This release: #80
February 2019: 44pp
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Deals: DT pulls plug on Albania [p.6]
- A taster for wider portfolio rejig?
- Table: DT “principal subsidiaries” and their affiliates
- Table: people movements
Supply Chain: DT pushes back against anti-Huawei forces in Europe [p.15]
- Keep calm and carry on
- Mixed messages from Germany
- Hurricane Huawei continues to gather force
- America first (Huawei last)
Legal and Regulatory: TDE treads warily into 5G auction [p.21]
- 5G investment under threat
- Table: Not playing by the BNetzA rulebook: Kopf rounds on the regulator
- Dommermuth makes his move
- DIY 5G
TDE gets a boost in in-building broadband battle [p.26]
- TDE responds
Greece: EETT reviews spectrum bands for 5G [p.30]
- Table: Deutsche Telekom's Europe spectrum agenda FY19-20
Hungary: MT progresses automotive-flavoured 5G testing [p.32]
- Ericsson vs Huawei: MT yet to commit
Slovakia: ST ties with Ericsson on massive MIMO trial [p.34]
Network: TMUS looks high and low for 5G spectrum [p.37]
- 600MHz on the move
- Sprint is the key to TMUS' 5G high jump
- Google 13
-- Android 41
- Brazil 12
- Canada 18
- North America 11, 12
- United States of America (USA) 8, 13, 17, 18, 19, 22, 35, 36, 38, 42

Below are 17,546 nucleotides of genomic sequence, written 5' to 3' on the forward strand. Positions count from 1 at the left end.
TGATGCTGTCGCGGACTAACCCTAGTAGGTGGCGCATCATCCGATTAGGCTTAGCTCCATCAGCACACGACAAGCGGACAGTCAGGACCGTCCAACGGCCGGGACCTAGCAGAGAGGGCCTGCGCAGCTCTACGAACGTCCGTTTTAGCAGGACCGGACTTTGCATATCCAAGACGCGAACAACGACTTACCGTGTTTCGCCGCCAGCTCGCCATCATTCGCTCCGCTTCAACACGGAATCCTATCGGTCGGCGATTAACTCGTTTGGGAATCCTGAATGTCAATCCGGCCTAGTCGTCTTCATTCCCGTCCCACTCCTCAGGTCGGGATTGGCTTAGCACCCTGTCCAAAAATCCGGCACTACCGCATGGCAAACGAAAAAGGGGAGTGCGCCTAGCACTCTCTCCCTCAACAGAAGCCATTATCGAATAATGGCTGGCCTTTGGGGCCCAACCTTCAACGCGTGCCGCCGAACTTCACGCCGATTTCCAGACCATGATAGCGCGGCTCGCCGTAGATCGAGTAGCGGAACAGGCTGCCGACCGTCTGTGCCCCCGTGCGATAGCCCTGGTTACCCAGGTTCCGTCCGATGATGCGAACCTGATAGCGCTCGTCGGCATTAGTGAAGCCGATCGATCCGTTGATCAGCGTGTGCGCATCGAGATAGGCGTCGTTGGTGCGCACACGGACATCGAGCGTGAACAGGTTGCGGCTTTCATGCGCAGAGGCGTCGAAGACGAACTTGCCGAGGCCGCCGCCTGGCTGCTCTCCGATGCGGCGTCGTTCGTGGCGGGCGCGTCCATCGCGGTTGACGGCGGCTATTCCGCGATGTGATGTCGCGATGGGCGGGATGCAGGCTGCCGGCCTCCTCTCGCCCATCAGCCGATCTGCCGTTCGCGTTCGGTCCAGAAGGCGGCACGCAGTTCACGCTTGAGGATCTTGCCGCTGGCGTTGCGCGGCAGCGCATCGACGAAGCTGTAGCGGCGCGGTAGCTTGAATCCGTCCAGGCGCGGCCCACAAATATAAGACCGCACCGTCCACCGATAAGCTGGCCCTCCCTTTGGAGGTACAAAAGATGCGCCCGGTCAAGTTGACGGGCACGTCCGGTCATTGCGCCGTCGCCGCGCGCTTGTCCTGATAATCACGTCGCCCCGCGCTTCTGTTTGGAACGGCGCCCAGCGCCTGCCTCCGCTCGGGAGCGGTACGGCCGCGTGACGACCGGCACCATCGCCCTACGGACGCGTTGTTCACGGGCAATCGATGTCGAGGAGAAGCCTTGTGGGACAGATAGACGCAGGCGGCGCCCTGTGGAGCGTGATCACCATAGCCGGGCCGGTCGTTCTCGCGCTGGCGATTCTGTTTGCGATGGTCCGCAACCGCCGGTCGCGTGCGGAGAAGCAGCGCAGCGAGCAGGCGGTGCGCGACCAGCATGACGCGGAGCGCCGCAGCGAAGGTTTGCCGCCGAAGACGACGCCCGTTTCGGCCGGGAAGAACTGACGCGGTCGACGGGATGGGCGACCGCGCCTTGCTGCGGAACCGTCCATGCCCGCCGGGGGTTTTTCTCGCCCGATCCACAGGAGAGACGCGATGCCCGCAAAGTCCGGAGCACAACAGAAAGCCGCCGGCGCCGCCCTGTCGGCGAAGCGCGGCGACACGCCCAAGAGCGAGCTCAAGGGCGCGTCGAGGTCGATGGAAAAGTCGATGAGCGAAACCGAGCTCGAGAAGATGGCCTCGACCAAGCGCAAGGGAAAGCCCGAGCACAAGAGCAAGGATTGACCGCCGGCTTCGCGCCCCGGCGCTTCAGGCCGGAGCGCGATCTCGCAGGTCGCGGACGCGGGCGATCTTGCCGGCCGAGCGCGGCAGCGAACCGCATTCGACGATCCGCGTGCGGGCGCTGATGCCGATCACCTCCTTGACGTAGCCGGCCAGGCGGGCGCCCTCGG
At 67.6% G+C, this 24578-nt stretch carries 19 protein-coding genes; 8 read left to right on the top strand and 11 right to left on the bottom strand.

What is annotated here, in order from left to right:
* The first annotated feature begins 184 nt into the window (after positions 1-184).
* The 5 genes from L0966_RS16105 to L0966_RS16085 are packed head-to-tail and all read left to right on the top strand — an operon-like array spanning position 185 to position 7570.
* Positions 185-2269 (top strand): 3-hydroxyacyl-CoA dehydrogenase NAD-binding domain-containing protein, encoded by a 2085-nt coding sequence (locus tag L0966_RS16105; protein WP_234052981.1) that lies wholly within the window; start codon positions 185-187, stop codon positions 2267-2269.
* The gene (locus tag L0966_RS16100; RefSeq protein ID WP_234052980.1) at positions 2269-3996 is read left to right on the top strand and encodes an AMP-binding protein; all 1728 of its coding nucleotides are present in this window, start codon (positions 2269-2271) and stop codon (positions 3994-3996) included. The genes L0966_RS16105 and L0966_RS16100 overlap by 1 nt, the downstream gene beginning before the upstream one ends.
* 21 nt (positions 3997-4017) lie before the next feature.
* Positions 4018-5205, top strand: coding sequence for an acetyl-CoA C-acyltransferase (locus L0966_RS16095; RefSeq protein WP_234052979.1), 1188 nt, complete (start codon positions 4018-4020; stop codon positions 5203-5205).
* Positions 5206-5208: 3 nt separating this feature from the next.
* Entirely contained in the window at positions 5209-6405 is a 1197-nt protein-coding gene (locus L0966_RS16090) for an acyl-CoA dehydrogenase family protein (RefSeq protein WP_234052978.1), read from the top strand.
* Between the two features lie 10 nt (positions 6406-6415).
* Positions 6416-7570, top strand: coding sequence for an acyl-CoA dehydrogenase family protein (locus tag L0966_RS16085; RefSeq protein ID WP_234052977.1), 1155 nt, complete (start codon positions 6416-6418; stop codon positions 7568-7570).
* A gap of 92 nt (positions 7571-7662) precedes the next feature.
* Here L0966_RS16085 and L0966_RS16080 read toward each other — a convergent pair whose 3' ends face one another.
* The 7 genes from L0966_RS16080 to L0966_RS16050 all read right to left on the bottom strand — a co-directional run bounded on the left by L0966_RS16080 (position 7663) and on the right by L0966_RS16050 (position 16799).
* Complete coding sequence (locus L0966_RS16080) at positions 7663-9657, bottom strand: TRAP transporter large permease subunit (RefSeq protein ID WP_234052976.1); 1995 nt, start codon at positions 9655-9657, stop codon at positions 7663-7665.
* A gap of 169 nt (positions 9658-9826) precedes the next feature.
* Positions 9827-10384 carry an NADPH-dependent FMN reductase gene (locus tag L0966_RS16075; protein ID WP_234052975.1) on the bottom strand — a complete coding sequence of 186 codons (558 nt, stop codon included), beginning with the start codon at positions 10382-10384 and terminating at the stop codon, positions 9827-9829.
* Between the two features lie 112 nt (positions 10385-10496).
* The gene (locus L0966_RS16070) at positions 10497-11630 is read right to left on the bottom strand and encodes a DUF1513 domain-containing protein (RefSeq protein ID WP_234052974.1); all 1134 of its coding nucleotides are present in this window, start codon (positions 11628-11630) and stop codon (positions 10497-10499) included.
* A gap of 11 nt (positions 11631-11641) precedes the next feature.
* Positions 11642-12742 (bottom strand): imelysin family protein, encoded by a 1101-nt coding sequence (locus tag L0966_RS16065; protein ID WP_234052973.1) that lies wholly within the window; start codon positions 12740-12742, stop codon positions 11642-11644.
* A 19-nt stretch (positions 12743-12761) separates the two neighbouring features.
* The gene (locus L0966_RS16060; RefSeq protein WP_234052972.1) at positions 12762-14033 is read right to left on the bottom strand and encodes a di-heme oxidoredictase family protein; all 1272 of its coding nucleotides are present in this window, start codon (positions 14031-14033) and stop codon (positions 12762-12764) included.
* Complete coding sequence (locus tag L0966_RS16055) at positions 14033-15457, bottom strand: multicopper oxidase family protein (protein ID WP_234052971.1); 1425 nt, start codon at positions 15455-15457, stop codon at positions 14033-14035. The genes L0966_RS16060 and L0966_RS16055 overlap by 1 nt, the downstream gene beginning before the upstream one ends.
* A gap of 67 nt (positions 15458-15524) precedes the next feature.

-- Commerce Department 18
-- Department of Justice (DoJ) 15, 18, 19
-- Federal Communications Commission (FCC) 19, 37, 42
--- Washington 18
- Australia 17, 18, 35
- China 15, 16, 17, 18, 19, 23, 40
-- Licence Circles
--- Himachal Pradesh 31
- Japan 18, 19
- Malaysia 35
- New Zealand 18
- Singapore 35
AT&T 10, 12, 38
Beta Film GmbH 28
Bigtincan Holdings 39
Brand Finance 10
BREKO 27, 41
British Standards Institute (BSI) 17
BT Group 8, 17, 18, 40
- EE 8, 18
Comcast Corp. 13
Committee on Foreign Investment in the United States 19
Cosmote Romanian Mobile Teleco. SA (see OTE/DT) 8
Daimler AG 9, 25
- Mercedes-Benz 10
Dennis Publishing 12
Deutsche Telekom 6, 7, 8, 9, 10, 11, 12, 13, 14, 15, 16, 17, 18, 19, 21, 22, 24, 25, 27, 30, 31, 32, 33, 34, 35, 37, 39, 40, 41
-- Headquarters 14, 15, 17, 19
- Deutsche Telekom Capital Partners
-- Next Generation Enterprise Network Alliance (ngena) 10
- Europe 6
-- Austria 7, 8, 11, 17
-- Bulgaria (see OTE) 7
-- Croatia (Hrvatski Telekom) 8, 31
-- Czech Republic 7, 8, 11, 17, 35
-- Greece (see OTE) 30
-- Hungary (see Magyar Telekom) 7, 8, 11, 32, 35, 41
--- International Carrier Sales & Services (ICSS) 11
-- Montenegro (see Magyar Telekom) 8, 11
-- Netherlands 7, 8, 13, 17
-- Poland (Polska Telefonia Cyfrowa/PTC) 7, 8, 17
-- Romania (see Cosmote Romania/OTE) 8
-- Slovakia (Slovak Telekom/T-Mobile) 7, 8, 34, 35, 41
-- UK (EE) 8, 18
-- Ewaldsson, Ulf 13
-- Hartmann, Jens 12
-- Höttges, Timotheus 17, 22
-- Kopf, Wolfgang 21
-- Legere, John 19, 38
-- Ray, Neville 13, 38
-- Rekasi, Tibor 32
-- Tsamaz, Michael 7
-- Tsybulskaya, Dina 11
- Germany 8, 9, 15, 16, 17, 21, 22, 23, 25, 26, 27, 28
- Goingsoft 9
-- Magyar Telekom (see separate) 7, 8, 11, 32, 33, 35, 41
-- OTE (see separate) 6, 7, 8, 11, 30, 41
- Products and services
-- T-Mobile TV 39
- Systems Solutions
-- T-Systems 8, 9, 11, 12, 32, 35
- South Africa 11
- Telekom Security 12
- Toll4Europe 9
-- Toll Collect 9
- USA 7, 8, 11, 13, 15, 18, 19, 37, 38, 39, 42
Drillisch AG 24, 41
Ericsson 11, 13, 17, 19, 33, 34, 35, 38, 42
- Albania 6, 31, 40
- Austria 9, 11, 31
- Bulgaria 7
- Croatia 31, 41
-- Hrvatska Agencija za Postu i Elektronicke Komunikacije (HAKOM) 31